West Cemetery is located on Triangle Street in Amherst Center. Founded in 1737, it was added to the National Historic Register in 2000. West Cemetery is significant to black heritage in Amherst because it is the resting place of African American residents. The racialized legacy of the past is embodied in the segregated burial plots. Even after death, in these times whites and blacks remained segregated.
The layout of West Cemetery is indicative of the discriminatory practices of the past. While West Cemetery is a reminder of black marginalization in New England, it is also a reminder of black involvement in Amherst. Many black Civil War veterans are buried in West Cemetery. African American veterans are acknowledged with decorative American flags and various notes detailing the service of some black soldiers. Emily Dickinson, along with several members of her family, rests here. According to staff at Amherst’s Town Hall, the cemetery is currently undergoing renovations, which include restorations to gravestones.
Civil War involvement for the black residents of Amherst was symbolic of the increasing inclusion of blacks into society in Amherst. Massachusetts was the first Northern state to be authorized to train large black regiments for regular combat duty. In The History of the Black Population of Amherst, Massachusetts 1728-1870, author James Avery Smith explains the impact of the Civil War on the African American community. Smith writes, “…the largest single impact the Civil War had on the black community came from the military service of black men from 1863 through 1865” (p. 40). The 54th Massachusetts Volunteer Infantry Regiment was the first all-black infantry unit to become part of the Union. Colonel Robert Gould Shaw led the 54thRegiment. The movie “Glory” depicts its creation and participation in the Fort Wagner assault in North Carolina (Romer “Amherst’s Black Civil War Veterans”).
Not surprisingly, white hegemony permeated the military ranks, which were segregated. The accounts of black Civil War veterans buried in West Cemetery reveal that egalitarianism between blacks and whites did not exist. Black soldiers were considered expendable. Accordingly, African Americans were first in the line of battle. The job assignments for black military men also reflected their status in society. Black soldiers were usually assigned to perform auxiliary tasks or ‘fatigue positions’ digging holes, unloading supplies, and building fortifications (Smith p. 41).
The polity of whiteness ensured unfair treatment for blacks in military and civilian settings. As much as this is true, it is also true that blacks possessed agency and advocated for themselves. African Americans were not complicit in their subjugation. Smith illustrates this point, stating that despite discriminatory treatment, “blacks refused to take pay that was lower than white soldiers who were in the U.S. Military” (p. 40). Unequal relations of power did not prevent African Americans from challenging existing structures that negatively impacted them.
Civil War veterans fought on the battlefield and home front simultaneously. While fighting the Confederacy, African American soldiers had to fight for full integration into a society that profited from their oppression. Both the occurrence of the Civil War and the segregated burial sites of blacks in West Cemetery reveal the complex negotiations and intersections of black and white heritage in the Pioneer Valley.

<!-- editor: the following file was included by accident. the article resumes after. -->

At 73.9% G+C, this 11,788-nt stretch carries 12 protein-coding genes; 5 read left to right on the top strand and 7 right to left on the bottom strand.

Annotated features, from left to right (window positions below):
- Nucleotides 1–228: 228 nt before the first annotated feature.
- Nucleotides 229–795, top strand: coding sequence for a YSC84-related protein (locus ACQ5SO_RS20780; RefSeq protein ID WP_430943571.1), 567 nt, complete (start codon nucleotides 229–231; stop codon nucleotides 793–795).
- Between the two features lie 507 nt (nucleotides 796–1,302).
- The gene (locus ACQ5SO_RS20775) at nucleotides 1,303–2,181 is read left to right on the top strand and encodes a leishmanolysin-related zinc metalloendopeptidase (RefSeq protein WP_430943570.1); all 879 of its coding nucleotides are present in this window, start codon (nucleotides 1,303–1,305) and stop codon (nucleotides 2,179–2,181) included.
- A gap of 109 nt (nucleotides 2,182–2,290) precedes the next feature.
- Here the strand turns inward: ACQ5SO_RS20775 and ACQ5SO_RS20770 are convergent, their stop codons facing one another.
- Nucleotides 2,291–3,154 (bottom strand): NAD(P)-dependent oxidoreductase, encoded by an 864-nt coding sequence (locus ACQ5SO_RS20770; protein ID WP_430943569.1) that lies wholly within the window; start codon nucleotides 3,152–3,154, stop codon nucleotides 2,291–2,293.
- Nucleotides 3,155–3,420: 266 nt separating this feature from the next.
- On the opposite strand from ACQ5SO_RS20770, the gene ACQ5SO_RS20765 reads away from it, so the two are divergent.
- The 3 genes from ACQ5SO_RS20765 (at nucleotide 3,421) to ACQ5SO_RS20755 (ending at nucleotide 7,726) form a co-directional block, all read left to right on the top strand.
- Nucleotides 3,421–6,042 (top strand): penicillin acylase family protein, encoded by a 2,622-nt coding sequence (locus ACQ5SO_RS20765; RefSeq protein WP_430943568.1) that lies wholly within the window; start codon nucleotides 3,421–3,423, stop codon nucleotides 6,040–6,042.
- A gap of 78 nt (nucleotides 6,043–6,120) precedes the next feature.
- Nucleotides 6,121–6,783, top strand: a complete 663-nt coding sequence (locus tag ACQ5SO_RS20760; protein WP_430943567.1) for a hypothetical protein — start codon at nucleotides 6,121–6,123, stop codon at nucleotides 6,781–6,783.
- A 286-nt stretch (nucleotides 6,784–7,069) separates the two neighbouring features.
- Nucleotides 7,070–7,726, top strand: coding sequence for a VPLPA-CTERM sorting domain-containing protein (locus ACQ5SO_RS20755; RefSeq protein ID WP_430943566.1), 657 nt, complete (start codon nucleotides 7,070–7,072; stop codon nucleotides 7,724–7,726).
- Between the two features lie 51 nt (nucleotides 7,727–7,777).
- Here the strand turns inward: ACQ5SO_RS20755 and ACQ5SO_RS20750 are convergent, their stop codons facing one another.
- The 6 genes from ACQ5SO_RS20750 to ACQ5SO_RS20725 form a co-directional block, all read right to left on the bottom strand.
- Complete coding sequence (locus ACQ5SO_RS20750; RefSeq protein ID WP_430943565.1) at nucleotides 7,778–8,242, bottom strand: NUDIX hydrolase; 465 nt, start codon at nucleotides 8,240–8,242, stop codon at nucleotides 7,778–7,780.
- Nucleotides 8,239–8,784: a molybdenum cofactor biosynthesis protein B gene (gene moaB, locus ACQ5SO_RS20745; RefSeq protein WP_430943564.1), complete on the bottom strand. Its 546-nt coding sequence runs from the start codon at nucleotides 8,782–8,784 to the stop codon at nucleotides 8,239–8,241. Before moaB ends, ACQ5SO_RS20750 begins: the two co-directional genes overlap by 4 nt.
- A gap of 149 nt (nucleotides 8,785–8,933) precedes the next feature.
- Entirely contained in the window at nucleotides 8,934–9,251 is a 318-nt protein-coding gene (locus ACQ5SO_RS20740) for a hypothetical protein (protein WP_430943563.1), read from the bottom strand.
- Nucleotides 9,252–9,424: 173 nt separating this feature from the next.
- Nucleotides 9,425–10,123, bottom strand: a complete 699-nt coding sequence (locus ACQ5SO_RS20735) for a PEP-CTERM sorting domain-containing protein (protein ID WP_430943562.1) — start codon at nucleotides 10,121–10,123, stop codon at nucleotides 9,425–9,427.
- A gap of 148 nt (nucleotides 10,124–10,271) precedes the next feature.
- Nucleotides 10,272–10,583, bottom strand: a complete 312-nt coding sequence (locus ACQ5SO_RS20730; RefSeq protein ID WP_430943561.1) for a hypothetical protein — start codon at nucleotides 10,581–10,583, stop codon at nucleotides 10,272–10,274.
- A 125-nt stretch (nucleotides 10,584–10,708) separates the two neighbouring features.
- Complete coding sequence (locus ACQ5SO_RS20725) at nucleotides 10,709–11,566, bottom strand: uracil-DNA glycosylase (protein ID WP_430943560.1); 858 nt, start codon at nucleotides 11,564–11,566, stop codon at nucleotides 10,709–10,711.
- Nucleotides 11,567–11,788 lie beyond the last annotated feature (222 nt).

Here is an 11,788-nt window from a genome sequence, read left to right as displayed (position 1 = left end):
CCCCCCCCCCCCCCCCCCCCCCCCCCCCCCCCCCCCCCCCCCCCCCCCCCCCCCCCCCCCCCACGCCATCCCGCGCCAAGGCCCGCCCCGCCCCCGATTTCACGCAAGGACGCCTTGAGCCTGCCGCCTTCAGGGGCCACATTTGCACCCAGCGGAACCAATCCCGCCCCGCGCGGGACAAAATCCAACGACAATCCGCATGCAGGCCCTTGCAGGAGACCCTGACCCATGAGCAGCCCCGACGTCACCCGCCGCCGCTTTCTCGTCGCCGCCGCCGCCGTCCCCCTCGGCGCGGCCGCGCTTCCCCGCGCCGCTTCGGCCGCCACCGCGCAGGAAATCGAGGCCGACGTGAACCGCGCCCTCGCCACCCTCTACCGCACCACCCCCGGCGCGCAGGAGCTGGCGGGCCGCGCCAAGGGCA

The experience of blacks in Western Massachusetts is evidence of a time when blacks resided in a Republic that made them invisible. African American citizenship was constantly negotiated in a manner contingent upon their subservience or inferior status compared to whites. The complete abolition of slavery by the Thirteenth Amendment of 1865 guaranteed freedom for the nation’s former slaves. While on paper African Americans went from ‘slave’ to citizen, freeing the enslaved did not guarantee genuine citizenship. The newfound ‘freedom’ of the formerly enslaved did not make them automatic recipients of their entitlement as citizens within the very nation they had stake in creating. The elimination of slavery forced the American elite to grapple with the idea of actually realizing black citizenship. The new republic denied black people protection, which ultimately disenfranchised them. State repression positioned African Americans precariously between the boundaries of subject and citizen. When it behooved whites to include blacks they did so, like in times of military or economic need. Town taxation policies are symptomatic of this ‘conditional’ inclusion:
“In 1850 the Amherst Board of Assessors reported that there were 15 adult males not taxed and not supported by the town. The people not taxed appear to be the black male head of households. In 1865 this taxation policy changed and the respected teamster, Henry Jackson, was charged a poll tax and a property tax” (Smith p. 28).
Conversely, black rights of inclusion within the nation were not wholly enacted because true citizenship could only belong to whites.
The heritage of African Americans in Amherst is an important story in a narrative comprised of many interactions, voices, and experiences. West Cemetery should be a Historic Black Heritage site because it provides physical evidence of black life in Amherst. It served and continues to serve a catalyst for conversation about the role of African Americans in the formation of this country. Preserving black heritage directly challenges the hegemonic production of knowledge about black life in New England. It too is a form of agency and an act of resistance by virtue of being available. The black participants of the Civil War, as well as their civilian counterparts, were struggling to pass existential tests of Western rationality that continuously sought to keep full citizenship, an thus full existence, out of grasp.